UPDATE 1-Merck says FDA needs more time to complete sugammadex review
July 16 (Reuters) - Merck & Co Inc said on Tuesday that U.S. health regulators need more time to review its application to sell sugammadex, an injection designed to reverse the effects of muscle relaxants used during surgery.
The announcement came after the U.S. Food and Drug Administration canceled a meeting of outside advisers that had been set for Thursday. Merck said the FDA told the company it needed additional time to assess the results of its recently completed inspection of one of Merck's clinical trial sites.
In 2008 the FDA declined to approve sugammadex, citing concerns about its possible association with allergic reactions and bleeding.
The canceled advisory panel was supposed to discuss Merck's revised application, which the company says includes data showing the drug slightly increases the risk of allergic reactions but does not increase the risk of bleeding.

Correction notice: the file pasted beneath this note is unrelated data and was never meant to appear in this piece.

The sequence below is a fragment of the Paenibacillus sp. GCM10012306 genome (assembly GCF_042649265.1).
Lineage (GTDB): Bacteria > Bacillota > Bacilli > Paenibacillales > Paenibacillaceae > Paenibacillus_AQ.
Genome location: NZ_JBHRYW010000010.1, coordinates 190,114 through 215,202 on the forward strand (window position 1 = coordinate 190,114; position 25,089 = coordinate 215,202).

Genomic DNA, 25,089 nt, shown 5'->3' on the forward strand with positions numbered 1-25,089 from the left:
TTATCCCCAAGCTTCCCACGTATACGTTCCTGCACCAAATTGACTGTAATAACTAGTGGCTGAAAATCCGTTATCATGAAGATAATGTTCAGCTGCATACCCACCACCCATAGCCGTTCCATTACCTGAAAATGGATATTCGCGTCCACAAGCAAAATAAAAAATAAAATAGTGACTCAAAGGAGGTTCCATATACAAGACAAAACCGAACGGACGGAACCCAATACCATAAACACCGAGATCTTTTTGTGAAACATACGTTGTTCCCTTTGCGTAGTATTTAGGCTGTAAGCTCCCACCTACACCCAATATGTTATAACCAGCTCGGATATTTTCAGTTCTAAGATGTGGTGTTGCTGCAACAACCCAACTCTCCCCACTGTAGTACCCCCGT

Merck said the site the FDA is still evaluating was one of four involved in the company's latest trial to test the drug's potential to cause allergic reactions.
Sugammadex is the first in a new class of drugs, known as selective relaxant binding agents, that are designed to reverse the effect of the muscle-relaxants rocuronium and vecuronium. Merck acquired sugammadex when it bought Schering-Plough for $41 billion in 2009.
Sugammadex is already approved in more than 50 countries, where it is sold under the brand name Bridion. It generated worldwide sales of $261 million in 2012.
Merck's shares were down 0.5 percent to $48.27 on the New York Stock Exchange.